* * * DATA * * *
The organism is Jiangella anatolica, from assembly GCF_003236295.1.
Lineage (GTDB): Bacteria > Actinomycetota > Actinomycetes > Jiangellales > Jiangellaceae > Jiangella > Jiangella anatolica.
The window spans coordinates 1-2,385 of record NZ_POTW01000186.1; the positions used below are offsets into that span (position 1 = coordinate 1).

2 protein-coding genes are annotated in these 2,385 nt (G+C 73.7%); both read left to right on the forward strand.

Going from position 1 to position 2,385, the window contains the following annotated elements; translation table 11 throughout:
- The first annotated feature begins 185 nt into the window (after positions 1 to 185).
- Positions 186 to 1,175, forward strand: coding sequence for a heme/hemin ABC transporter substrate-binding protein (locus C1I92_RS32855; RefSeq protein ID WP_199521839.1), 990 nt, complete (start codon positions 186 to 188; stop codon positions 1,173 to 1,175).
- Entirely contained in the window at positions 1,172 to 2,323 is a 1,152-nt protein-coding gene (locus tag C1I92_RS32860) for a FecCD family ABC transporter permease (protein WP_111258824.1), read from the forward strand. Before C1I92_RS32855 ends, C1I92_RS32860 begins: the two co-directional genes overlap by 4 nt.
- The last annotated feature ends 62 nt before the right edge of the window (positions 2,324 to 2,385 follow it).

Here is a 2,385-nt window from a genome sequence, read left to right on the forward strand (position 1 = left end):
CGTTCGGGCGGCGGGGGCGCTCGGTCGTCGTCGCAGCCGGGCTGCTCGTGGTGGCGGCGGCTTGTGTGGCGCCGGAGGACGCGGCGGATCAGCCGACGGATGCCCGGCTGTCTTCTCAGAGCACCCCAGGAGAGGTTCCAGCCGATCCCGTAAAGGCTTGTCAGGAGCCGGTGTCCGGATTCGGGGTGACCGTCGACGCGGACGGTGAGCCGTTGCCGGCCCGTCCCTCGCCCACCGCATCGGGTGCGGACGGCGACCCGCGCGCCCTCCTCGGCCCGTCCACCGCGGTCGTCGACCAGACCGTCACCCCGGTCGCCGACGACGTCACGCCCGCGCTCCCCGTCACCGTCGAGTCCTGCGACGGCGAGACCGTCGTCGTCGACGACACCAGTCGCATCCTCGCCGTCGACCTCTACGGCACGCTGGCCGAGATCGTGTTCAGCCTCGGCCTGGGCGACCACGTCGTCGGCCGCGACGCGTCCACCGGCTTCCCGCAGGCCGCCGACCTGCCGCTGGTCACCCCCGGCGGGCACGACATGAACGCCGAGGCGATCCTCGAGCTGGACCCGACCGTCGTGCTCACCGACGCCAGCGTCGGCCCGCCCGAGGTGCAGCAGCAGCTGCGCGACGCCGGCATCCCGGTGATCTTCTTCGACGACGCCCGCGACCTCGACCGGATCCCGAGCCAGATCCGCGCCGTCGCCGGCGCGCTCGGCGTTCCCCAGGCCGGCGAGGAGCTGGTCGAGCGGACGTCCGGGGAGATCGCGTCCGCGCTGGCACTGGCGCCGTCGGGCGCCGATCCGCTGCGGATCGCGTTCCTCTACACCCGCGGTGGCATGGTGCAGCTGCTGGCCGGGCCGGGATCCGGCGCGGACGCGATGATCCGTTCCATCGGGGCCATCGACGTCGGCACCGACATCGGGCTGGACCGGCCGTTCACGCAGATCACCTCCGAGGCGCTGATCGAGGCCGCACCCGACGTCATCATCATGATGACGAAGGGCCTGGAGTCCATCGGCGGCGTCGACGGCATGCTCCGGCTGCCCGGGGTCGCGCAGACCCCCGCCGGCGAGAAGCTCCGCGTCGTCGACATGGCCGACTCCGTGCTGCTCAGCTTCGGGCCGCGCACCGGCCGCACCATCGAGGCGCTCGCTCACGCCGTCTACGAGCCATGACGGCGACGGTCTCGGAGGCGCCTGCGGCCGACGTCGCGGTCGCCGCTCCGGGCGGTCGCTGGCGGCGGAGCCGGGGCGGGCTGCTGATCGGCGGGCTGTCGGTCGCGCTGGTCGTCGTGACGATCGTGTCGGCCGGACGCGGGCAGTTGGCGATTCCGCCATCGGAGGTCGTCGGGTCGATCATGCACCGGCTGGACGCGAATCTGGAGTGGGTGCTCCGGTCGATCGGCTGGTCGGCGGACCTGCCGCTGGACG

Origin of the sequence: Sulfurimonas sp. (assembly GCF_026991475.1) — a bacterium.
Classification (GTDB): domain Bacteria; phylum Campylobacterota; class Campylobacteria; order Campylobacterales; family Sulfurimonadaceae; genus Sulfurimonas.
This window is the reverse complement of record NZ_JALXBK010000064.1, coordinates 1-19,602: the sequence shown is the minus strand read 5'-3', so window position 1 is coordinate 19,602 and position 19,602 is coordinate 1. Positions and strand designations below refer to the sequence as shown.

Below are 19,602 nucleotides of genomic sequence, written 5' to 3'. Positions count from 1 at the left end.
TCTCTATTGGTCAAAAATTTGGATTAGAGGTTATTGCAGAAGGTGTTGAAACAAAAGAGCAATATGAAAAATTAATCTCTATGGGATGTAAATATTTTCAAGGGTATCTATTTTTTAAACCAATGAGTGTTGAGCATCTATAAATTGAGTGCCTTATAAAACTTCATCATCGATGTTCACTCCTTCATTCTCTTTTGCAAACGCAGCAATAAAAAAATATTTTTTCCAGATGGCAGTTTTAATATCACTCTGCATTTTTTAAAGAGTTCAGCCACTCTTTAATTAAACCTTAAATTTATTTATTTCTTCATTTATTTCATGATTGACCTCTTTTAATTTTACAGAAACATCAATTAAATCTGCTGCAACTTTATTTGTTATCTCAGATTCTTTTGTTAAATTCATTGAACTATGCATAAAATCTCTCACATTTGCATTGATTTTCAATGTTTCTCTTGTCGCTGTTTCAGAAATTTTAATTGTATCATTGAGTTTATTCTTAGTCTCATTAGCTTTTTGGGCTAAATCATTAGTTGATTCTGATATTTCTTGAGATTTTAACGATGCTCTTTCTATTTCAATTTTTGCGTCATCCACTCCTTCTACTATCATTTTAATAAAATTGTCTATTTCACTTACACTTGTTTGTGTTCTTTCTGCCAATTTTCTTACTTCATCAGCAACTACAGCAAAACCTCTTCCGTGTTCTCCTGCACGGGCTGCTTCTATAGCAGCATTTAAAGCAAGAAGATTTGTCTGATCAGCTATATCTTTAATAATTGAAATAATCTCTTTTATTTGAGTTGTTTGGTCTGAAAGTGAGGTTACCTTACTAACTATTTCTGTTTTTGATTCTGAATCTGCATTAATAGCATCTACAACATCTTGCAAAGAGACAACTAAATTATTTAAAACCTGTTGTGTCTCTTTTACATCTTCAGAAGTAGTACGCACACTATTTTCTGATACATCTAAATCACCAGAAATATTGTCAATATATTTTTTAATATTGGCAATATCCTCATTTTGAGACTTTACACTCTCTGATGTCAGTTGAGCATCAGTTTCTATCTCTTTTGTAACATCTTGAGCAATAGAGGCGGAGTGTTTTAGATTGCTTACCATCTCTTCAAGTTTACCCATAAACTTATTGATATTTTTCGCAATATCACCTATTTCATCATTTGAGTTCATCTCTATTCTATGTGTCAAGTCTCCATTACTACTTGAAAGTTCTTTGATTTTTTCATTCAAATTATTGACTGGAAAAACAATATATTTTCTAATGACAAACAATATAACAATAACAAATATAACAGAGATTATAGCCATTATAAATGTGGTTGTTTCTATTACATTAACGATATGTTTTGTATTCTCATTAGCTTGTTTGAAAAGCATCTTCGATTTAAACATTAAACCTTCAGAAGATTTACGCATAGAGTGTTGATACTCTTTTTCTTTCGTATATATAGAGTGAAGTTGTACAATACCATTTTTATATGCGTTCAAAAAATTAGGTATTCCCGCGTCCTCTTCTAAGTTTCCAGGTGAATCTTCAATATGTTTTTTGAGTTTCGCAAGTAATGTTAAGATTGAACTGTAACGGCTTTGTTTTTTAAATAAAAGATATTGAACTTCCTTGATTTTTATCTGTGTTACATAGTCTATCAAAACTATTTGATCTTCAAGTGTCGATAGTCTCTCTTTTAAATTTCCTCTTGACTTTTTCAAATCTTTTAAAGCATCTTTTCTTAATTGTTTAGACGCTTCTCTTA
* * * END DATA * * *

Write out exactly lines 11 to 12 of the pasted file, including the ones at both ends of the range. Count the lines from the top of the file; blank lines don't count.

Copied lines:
CGTTCGGGCGGCGGGGGCGCTCGGTCGTCGTCGCAGCCGGGCTGCTCGTGGTGGCGGCGGCTTGTGTGGCGCCGGAGGACGCGGCGGATCAGCCGACGGATGCCCGGCTGTCTTCTCAGAGCACCCCAGGAGAGGTTCCAGCCGATCCCGTAAAGGCTTGTCAGGAGCCGGTGTCCGGATTCGGGGTGACCGTCGACGCGGACGGTGAGCCGTTGCCGGCCCGTCCCTCGCCCACCGCATCGGGTGCGGACGGCGACCCGCGCGCCCTCCTCGGCCCGTCCACCGCGGTCGTCGACCAGACCGTCACCCCGGTCGCCGACGACGTCACGCCCGCGCTCCCCGTCACCGTCGAGTCCTGCGACGGCGAGACCGTCGTCGTCGACGACACCAGTCGCATCCTCGCCGTCGACCTCTACGGCACGCTGGCCGAGATCGTGTTCAGCCTCGGCCTGGGCGACCACGTCGTCGGCCGCGACGCGTCCACCGGCTTCCCGCAGGCCGCCGACCTGCCGCTGGTCACCCCCGGCGGGCACGACATGAACGCCGAGGCGATCCTCGAGCTGGACCCGACCGTCGTGCTCACCGACGCCAGCGTCGGCCCGCCCGAGGTGCAGCAGCAGCTGCGCGACGCCGGCATCCCGGTGATCTTCTTCGACGACGCCCGCGACCTCGACCGGATCCCGAGCCAGATCCGCGCCGTCGCCGGCGCGCTCGGCGTTCCCCAGGCCGGCGAGGAGCTGGTCGAGCGGACGTCCGGGGAGATCGCGTCCGCGCTGGCACTGGCGCCGTCGGGCGCCGATCCGCTGCGGATCGCGTTCCTCTACACCCGCGGTGGCATGGTGCAGCTGCTGGCCGGGCCGGGATCCGGCGCGGACGCGATGATCCGTTCCATCGGGGCCATCGACGTCGGCACCGACATCGGGCTGGACCGGCCGTTCACGCAGATCACCTCCGAGGCGCTGATCGAGGCCGCACCCGACGTCATCATCATGATGACGAAGGGCCTGGAGTCCATCGGCGGCGTCGACGGCATGCTCCGGCTGCCCGGGGTCGCGCAGACCCCCGCCGGCGAGAAGCTCCGCGTCGTCGACATGGCCGACTCCGTGCTGCTCAGCTTCGGGCCGCGCACCGGCCGCACCATCGAGGCGCTCGCTCACGCCGTCTACGAGCCATGACGGCGACGGTCTCGGAGGCGCCTGCGGCCGACGTCGCGGTCGCCGCTCCGGGCGGTCGCTGGCGGCGGAGCCGGGGCGGGCTGCTGATCGGCGGGCTGTCGGTCGCGCTGGTCGTCGTGACGATCGTGTCGGCCGGACGCGGGCAGTTGGCGATTCCGCCATCGGAGGTCGTCGGGTCGATCATGCACCGGCTGGACGCGAATCTGGAGTGGGTGCTCCGGTCGATCGGCTGGTCGGCGGACCTGCCGCTGGACG

Origin of the sequence: Sulfurimonas sp. (assembly GCF_026991475.1) — a bacterium.